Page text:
Should we sell first or buy first???

Homeowners who are planning to move up often wrestle with the dilemma: "Should we sell first or buy first?" You'll find plenty of agents advising you to buy before you sell, but that's rarely in your best interest. It's in the agent's best interest because if you buy, you will need to sell, and the agent will be guaranteed two sales, regardless of how much it cost you to do it this way.


If you decide to sell first and then buy but, say, your home doesn't sell or it attracts very low offers that you do not want to accept, the agent will get nothing. Think about it.


Of course, which comes first, the chicken or the egg, depends on the market -- is it a buyer's or a seller's market -- and your personal motivation. However, for most sellers and buyers, the smart thing to do is to sell before you buy.

Reasons to Sell First and Then Buy

  • Ability to Negotiate.

    By selling first, you have the luxury of time. You don't have to take the first offer that comes along because you already have a place to live. It's called your home.

  • Higher Sales Price.

    Sellers who aren't under pressure to sell often obtain higher sales prices because buyers realize the sellers are not desperate. Nothing yells "discount your offer" like a listing that reads: "seller motivated, bought another."

  • Contingent on Concurrent Closing.

    By making the sale of your home contingent on closing concurrently with your new purchase, you have basically said to the buyer, "If I can't find the home I want to buy, I'm under no obligation to sell to you." You don't have to name the property address. You can simply state: "This sale contingent on closing concurrently with the purchase of seller's replacement home."

    In fairness, a smart buyer's agent won't let a buyer sign a contract with a contingency clause like that; however, I get away with inserting that clause because few agents understand its implication.

  • Contingency Period.

    OK, let's say the buyer's agent is smart enough to strike a concurrent closing clause from the contract. The next best thing to ask for is a time period during which you are free to look for a replacement home. A contingency period will give you the right to cancel the contract during that time period if you so choose, which can range, on average, from 7 to 21 days.

  • Renting After Closing.

    Some sellers who want to take their time to find the perfect home, that one-in-a-million, will often opt to rent after closing. If the buyer doesn't require immediate occupancy, the seller might rent back their own home for the amount of the buyer's new mortgage payment. Or the seller might move out, put their belongings into storage and rent a furnished, short-term apartment.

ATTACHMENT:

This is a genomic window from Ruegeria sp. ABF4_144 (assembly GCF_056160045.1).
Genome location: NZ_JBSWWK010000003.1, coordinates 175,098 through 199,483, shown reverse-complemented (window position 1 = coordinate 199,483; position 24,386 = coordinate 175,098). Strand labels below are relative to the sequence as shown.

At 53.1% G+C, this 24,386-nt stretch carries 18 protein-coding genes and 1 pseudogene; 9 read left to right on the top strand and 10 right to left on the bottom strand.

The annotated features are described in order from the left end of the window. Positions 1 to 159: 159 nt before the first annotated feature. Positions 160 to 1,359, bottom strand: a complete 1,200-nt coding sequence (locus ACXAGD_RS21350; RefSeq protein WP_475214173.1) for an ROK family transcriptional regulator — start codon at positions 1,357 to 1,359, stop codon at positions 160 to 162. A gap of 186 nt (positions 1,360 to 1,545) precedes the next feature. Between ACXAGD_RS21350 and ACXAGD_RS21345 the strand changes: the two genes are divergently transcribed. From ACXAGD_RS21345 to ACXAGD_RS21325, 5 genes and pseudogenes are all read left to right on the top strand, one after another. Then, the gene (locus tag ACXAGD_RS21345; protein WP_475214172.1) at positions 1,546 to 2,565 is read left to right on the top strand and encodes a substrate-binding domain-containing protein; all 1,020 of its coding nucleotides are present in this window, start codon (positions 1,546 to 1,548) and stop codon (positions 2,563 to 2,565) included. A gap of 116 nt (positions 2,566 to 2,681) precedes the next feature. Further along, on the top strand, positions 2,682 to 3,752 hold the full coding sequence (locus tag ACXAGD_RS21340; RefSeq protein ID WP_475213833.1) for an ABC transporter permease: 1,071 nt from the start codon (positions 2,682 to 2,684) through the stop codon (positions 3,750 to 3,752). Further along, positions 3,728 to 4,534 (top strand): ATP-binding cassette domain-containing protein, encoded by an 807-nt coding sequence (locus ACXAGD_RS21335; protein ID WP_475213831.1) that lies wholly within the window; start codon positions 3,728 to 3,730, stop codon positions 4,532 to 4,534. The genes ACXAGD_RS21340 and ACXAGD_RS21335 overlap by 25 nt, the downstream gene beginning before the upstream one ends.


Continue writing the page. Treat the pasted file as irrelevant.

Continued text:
Reasons to Buy First and Then Sell

  • It's a Seller's Market.

    When the number of buyers are many and inventory is reduced, homes generally sell within days of hitting the market. In this instance, there is little risk in buying first and selling second. However, few sellers will accept a contingent offer. Since these sellers will not accept a sale-contingent offer, you could be stuck owning two residences until your home sells. On top of that, you will pay top dollar for your new home, especially if you end up bidding in a multiple offer situation.

  • Deal is Too Good to Wait.

    Sometimes, regardless of the marketplace, a home will come on the market at a price that is too good to pass up. Perhaps the sellers are getting divorced, need to pay medical bills or one of them has a gambling addiction with debts to pay; the point is the sellers are extremely motivated to sell. Before word spreads across town, you might want to be the first offer on the table.

    In this instance, it makes sense to buy before you sell because the money you make walking into the deal is worth making double payments until your home sells. When the deal is that good, pull out all your negotiating tricks.

  • It's Your Dream Home.

    This is an emotional decision. As much as many buyers might want to be logical and analytical, people who let their hearts rule are not. Real estate is an emotional business anyway, so those who fixate on owning a certain type of home may as well buy it when they first spot it. For some, money is no object. Fortunately, these types of buyers rarely look back, but keep their sights set on the horizon, on moving forward, and they don't regret making emotional decisions. They want what they want, and they get what they want.

Whatever you decide, please contact me first!  I can help you decide what is best for your situation!


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